Meanwhile, Coogan wasn't daunted by the possibility of prosecution. She is protected to a degree by positive publicity her efforts garnered; a UPI story about her generated worldwide headlines.

Meantime, this apparently has sparked further discussion on TNR.

Just prior to press time Coogan told the Reporter that she received a call from Amy Lewis of the Niagara County SPCA. Lewis said she is meeting with NT officials and they will work on a plan to rewrite city ordinances to allow TNR.

A recent report by the International City/County Management Association, entitled "Managing Community Cats: A Guide for Municipal Leaders" recommends TNR as "best practice" in dealing with free roaming, un-owned cats. It is best practice in part because it's cheaper for taxpayers.

"Trapping, neutering, vaccinating and returning is a cost effective approach," said animal activist and attorney Peter Reese. "To catch and kill a cat runs upwards of $100 for municipalities, while trapping, neutering and returning an animal costs $60."

Coogan's experience on Tonawanda Island is reminiscent of what happened in Newburyport, Mass., in the mid 1990s when diners at seafood restaurants along the Merrimack River saw so many stray and hungry cats staring in windows that many couldn't bear to eat in front of them.

In 1992, Newburyport became the first municipality to conduct a successful TNR program and solve the cat problem. As well fed, healthy and non-breeding animals began to get older adoption of the old codgers was considered and rejected. They seemed happy on the street and the last of the original cats, named Zorro, died in 2009.

The Merrimack River Feline Rescue Society, which was responsible for this first program, is active and has assisted more than 100 communities in Massachusetts and New Hampshire.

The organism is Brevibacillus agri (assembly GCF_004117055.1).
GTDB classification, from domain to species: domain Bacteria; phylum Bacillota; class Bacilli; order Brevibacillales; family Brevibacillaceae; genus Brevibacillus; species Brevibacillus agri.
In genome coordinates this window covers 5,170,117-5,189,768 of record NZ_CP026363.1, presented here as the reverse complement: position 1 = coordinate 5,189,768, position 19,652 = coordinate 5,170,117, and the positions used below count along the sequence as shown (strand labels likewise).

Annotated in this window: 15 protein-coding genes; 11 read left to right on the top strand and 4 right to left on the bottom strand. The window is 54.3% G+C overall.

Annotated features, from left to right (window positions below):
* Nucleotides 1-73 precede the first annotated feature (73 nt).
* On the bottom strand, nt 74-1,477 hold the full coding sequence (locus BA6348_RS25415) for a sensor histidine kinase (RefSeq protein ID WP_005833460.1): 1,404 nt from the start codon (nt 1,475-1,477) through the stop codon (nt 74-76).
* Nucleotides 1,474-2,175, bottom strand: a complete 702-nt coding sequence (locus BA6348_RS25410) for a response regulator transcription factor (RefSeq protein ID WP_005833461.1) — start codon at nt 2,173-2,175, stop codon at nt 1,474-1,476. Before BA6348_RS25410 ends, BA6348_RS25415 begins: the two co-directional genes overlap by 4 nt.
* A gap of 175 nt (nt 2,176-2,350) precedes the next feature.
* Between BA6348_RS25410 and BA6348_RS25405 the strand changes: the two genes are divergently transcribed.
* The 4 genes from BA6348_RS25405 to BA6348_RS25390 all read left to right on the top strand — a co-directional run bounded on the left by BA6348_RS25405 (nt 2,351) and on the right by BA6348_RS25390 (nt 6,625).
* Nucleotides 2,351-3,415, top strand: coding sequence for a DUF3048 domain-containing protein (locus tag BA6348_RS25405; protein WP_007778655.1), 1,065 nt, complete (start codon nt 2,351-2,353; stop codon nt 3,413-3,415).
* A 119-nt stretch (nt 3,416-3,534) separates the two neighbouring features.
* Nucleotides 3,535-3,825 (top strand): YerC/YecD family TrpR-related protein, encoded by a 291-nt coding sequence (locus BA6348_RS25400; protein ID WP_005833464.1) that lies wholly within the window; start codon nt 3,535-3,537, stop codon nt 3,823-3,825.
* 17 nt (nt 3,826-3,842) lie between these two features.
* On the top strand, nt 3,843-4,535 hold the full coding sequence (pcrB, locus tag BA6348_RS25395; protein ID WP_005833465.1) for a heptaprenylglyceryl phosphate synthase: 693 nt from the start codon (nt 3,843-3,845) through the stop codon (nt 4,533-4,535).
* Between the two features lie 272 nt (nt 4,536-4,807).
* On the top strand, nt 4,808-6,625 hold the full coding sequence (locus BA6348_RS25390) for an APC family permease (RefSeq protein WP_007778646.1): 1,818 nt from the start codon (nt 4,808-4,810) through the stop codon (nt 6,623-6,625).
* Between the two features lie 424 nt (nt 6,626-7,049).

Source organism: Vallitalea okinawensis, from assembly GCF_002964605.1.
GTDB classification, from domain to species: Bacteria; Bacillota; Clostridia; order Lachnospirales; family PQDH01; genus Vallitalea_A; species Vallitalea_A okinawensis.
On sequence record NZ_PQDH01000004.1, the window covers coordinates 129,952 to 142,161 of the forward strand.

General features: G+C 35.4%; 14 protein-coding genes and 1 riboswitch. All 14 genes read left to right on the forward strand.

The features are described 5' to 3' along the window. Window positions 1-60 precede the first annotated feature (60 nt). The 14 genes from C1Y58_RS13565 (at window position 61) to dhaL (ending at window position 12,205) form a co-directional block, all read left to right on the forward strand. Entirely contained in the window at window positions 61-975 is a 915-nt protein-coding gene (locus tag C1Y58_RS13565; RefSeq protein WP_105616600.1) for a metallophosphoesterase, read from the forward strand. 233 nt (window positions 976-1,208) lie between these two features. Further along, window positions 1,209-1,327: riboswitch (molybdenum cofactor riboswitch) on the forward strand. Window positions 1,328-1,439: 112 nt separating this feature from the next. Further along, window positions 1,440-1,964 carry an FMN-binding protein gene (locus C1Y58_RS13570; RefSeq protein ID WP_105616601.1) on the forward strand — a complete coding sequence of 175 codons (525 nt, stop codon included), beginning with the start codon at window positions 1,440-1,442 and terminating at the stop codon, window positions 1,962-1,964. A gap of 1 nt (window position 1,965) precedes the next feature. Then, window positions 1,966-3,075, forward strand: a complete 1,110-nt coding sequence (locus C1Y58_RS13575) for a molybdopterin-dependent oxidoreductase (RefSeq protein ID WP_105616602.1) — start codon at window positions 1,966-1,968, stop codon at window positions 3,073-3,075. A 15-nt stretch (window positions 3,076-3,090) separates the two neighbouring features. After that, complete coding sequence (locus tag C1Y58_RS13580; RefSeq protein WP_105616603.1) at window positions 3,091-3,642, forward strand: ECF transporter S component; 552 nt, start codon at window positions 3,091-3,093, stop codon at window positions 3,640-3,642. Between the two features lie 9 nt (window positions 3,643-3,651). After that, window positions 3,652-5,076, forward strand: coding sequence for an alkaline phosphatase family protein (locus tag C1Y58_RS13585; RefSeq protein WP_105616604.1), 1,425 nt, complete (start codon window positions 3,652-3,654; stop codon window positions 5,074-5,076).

Because of their position in the spotlight, elected officials in North Tonawanda have an opportunity to advocate for change and become leaders in the no kill movement currently enjoying a nationwide groundswell of support.

The mayor of North Tonawanda, Robert Ortt, is running for the state senate seat held by retiring George Maziarz. We predict that rather than allow Coogan to use money she raised, NT officials will tell Lewis to get out there with her trailer and start the TNR program using city taxpayer money to get the job done. It would be a smart political move by Ortt who can then proclaim he got the cat problem solved, instead of being upstaged by Coogan.

Coogan set out to get the job done, without taxpayer money, because of a heartfelt desire to help cats. NT officials, who could have addressed this issue years ago, will set out to get the job done because of a heartfelt desire to help themselves win elections.

The Niagara County SPCA is setting out to take center stage. Who can blame them? After all the bad publicity they have gotten in the past years, they need some good press.

But at the end of the day, none but Coogan did a damn thing about it.

Coogan set the model. May other animal activists follow her lead.